Jul 312012


Human Eyes. We Can Rebuild Them.
We can make them better. We have the technology. Well… almost. Things are moving fast! The past 10 or so days were stuffed with all kinds of excellent eyeball- and vision-related news of the Was-Blind-But-Now-I-See variety. But like, you know, actually.

Dig the Sample Progression, if You Please:
1. Cure Blindness with Gene Therapy, Stem-Cells, and Vitamins (Oh, very nice!)
2. Researchers Clarify Understanding of Human Vision’s Neural Pathways (Hmm.)
3. Video Software Parses Details Undetectable by the Human Eye (Kinda huge.)
4. Bionic Eye Wires 576 Pixels Directly to the Optic Nerve (That’s paradigmatic.)

Very, very soon, blindness could be effectively cured, and that’s big enough on it’s own, but these developments herald the infancy of something much more profound: the obviation and voluntary replacement of healthy, functional eyes. Hot Damn!

Bionics and Lasers & Stuff!
Okay, so #4 up there, that one’s really the most intriguing. The device, covered nicely here by Kurzweil AI, is being developed by an international consortium called Nano Retina, and they’re going to start sticking their laser-powered electronics into real live humans next year. Here’s what it’s supposed to kinda maybe look like probably:

Put this in there it’s better.

Reinforcing that old stereotype of scientists generally sucking at marketing, they’re calling it the Bio-Retina (Video – PDF). Now, since they’ve effectively created an artificial eyeball of sorts, I guess we can forgive that nobody in the lab said anything about biological retinas coming standard on most vertebrates. What matters here is that this cybernetic hardware/wetware interface is able to make the blind formerly so, and this is only the first generation of the product (and unlikely to be the industry’s only offering).

The company claims implantation will require only 30 minutes under local anesthetic, and with an eyeglass-mounted laser power source, patients will suddenly see 576 grayscale pixels worth of the world (images & gallery below). That doesn’t sound like much, but if your world was dark and devoid of any visual input half an hour ago,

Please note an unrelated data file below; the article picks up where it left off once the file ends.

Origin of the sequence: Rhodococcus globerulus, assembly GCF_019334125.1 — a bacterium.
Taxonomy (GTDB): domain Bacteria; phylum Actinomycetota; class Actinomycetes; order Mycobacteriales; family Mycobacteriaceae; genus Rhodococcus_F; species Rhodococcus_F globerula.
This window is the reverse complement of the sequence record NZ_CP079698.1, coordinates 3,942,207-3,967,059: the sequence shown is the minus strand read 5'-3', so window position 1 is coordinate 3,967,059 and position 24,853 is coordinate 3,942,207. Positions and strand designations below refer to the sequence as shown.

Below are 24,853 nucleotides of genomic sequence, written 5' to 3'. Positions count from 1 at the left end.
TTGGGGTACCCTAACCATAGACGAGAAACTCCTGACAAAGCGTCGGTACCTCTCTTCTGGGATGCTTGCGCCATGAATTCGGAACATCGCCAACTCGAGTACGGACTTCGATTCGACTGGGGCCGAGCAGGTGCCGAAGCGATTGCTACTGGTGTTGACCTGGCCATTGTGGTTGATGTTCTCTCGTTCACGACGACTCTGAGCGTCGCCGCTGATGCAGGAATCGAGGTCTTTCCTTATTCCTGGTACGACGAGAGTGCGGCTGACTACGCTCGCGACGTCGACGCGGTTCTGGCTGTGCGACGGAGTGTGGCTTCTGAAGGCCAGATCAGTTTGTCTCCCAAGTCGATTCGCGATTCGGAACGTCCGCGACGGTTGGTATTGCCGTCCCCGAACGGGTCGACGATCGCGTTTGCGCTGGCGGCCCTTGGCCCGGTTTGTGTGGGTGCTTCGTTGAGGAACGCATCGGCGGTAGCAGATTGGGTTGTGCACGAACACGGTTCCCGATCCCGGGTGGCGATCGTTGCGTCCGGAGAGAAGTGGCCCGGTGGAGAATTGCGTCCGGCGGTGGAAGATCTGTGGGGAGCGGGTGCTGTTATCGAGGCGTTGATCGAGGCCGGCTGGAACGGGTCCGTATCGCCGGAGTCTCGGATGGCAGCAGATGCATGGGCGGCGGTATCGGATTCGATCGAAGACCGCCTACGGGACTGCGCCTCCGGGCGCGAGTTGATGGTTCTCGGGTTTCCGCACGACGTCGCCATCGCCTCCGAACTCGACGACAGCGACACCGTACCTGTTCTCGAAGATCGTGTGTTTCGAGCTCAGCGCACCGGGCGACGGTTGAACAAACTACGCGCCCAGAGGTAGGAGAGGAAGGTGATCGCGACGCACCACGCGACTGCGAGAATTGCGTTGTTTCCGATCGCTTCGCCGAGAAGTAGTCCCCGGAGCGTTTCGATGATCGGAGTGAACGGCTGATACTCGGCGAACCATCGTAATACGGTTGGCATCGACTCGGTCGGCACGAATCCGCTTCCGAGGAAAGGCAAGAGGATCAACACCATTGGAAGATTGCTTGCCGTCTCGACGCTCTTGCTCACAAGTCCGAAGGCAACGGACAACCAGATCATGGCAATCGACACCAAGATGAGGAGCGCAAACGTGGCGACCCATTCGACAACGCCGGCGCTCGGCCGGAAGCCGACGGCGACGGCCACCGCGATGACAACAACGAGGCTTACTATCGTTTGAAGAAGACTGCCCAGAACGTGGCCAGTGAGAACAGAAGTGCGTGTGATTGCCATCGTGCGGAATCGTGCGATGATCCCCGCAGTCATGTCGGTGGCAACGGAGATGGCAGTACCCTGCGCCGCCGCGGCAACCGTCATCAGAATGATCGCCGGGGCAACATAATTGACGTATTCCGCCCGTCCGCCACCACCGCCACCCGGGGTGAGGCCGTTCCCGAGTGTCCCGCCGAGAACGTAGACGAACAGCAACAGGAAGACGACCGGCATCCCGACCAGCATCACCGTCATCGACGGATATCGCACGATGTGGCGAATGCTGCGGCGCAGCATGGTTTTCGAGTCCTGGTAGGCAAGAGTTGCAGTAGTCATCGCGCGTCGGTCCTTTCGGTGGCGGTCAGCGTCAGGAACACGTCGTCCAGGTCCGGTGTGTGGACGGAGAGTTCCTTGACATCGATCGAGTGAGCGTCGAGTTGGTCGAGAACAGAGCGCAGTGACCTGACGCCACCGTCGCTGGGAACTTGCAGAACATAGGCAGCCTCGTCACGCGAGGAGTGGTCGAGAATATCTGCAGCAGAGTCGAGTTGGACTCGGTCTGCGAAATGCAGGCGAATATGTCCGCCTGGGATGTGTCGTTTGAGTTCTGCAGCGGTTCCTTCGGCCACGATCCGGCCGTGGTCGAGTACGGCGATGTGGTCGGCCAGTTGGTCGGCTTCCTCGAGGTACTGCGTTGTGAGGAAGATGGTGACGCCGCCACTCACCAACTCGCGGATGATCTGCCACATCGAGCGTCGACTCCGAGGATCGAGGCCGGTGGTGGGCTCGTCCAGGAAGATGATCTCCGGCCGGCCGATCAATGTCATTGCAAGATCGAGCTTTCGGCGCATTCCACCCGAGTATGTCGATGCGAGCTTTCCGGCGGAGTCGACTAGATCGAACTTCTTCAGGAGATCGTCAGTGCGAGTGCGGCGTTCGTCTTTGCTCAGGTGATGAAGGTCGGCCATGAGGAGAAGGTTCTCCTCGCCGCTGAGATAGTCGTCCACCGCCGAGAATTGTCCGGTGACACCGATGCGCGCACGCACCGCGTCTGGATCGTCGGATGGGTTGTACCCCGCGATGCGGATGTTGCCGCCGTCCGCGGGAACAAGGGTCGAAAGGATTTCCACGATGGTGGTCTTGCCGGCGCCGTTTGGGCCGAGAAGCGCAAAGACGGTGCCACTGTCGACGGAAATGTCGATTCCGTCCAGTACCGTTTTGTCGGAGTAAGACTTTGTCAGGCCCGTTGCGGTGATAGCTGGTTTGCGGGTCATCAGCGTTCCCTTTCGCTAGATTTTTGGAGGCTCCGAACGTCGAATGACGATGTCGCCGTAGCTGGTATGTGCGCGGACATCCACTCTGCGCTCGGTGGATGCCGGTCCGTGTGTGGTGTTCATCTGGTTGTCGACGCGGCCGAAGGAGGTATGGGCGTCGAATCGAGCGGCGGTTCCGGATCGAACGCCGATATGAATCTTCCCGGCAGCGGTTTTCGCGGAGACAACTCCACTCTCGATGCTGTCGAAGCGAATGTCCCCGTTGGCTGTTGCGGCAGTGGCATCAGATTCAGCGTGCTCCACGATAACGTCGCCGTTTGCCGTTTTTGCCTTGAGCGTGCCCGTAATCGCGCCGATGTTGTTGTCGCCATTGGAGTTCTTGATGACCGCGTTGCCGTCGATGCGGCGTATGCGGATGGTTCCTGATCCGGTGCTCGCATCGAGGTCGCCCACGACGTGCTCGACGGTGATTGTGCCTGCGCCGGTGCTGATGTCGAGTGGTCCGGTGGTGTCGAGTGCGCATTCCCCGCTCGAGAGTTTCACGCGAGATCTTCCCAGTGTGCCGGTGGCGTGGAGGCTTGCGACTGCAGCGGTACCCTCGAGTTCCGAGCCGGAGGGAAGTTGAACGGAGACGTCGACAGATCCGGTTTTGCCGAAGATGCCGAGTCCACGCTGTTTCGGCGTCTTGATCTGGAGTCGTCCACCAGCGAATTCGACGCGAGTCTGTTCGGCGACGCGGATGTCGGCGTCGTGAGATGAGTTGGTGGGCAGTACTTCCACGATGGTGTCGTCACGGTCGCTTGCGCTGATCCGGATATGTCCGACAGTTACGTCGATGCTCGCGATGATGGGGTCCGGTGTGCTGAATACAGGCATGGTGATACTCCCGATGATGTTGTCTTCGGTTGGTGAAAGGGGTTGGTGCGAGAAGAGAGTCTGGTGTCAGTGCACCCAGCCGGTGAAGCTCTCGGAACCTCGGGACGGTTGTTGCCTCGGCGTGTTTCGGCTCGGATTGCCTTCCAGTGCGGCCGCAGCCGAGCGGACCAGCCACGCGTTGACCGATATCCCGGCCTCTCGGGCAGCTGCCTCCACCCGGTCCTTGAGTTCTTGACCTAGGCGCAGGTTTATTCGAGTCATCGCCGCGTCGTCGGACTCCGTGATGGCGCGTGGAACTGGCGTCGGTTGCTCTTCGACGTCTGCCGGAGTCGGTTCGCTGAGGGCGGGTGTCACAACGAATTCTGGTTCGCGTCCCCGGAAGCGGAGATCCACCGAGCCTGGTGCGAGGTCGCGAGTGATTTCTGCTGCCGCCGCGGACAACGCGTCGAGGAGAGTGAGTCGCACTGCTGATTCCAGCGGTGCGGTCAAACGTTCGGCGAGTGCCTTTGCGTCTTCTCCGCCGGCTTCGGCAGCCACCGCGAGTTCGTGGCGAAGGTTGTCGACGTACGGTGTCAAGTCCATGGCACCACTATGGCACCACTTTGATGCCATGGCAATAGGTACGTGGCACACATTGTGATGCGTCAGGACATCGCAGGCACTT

it’s an unprecedented revelation.

And What Could This Become?
The best kind of digital slippery slope, that’s what.
Maybe think about it like this:

And it gets better a whole lot faster now, is the thing.

How quickly will 576 pixels become 10 million?
Can we go all Predator and add currently non-visible spectra?
How about outputting the signal to share with friends… or pay-per-view?
Per article #3 above, could a doctor take a patient’s pulse just by looking at them?
(watch the video in #3 – it’s creepy and awesome)

Oh yeah, and what’s the maximum bandwidth of the optic nerve?

Low-Res vs. No-Res – Easy decision?
There’s something to be said for the community and sense of self one builds around disability, so there will assuredly be a few long-term non-sighted people who find such a procedure distasteful, but they’ll likely be an extreme minority. Seriously, who wouldn’t want to see again, or for the first time?

The Practicalities of the Now:
As you’ll see below, this system isn’t going to make the blind go all Steve Austin. How good will it be? Well, for those of us without the implant, with the exception of a reading test, actual visual acuity is always going to be rather speculative. It’s also difficult to know what the brain is going to do with this simple image. It might actually shock the hell out of everyone but neurologists and start filling in details! We can look at the images below at various “actual” sizes, limited to 2424 discrete single-tone sections, but for us it’s just a sort of an exercise.

The thing is, if one’s entire field of vision is only 576 grayscale pixels, I guess you’ve gotta, I don’t know, scale to a relative perceptual sweet spot, or some other words that kinda sound like that. Otherwise stated, adjusting distance from sensor to what’s being sensed, virtually or otherwise, is key. Lensing, yo. And anotherwise stated: Focus.
How’s that work?

Okay, the blah blah blah wraps up here.
But take a look at the sample images and the gallery below.
Then imagine you were entirely unable to follow that last order.
Those mere 576 pixels begin to sound and look quite nice.
And remember, this is just the beginning.

This will vary depending on your current monitor.
As a point of reference here are some actual 2424-pixel images:

Realistically, the visual information will probably be closer to this:
or this:
or this:
or this:

These above are common sights at 576 grayscale pixels.
(last two images are 24x15px for aspect ratio)
Click any image to see the full-res shots.

The Intentionally Mundane at 576 Pixels:[slideshow gallery_id=”5″]

click on those words above these words.


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  1. Mod says:

    I have very very short. Sighted ness . I am very much interested . Pls send more info. Thanks

  2. Reno Tibke says:

    Hmmm… this is one of those comments where you’re just not sure if it’s a human or not. Assuming it is a bipedal mammal, I refer you back to the piece above – it contains links to all source material, etc. And thanks for reading

    …if you’re real.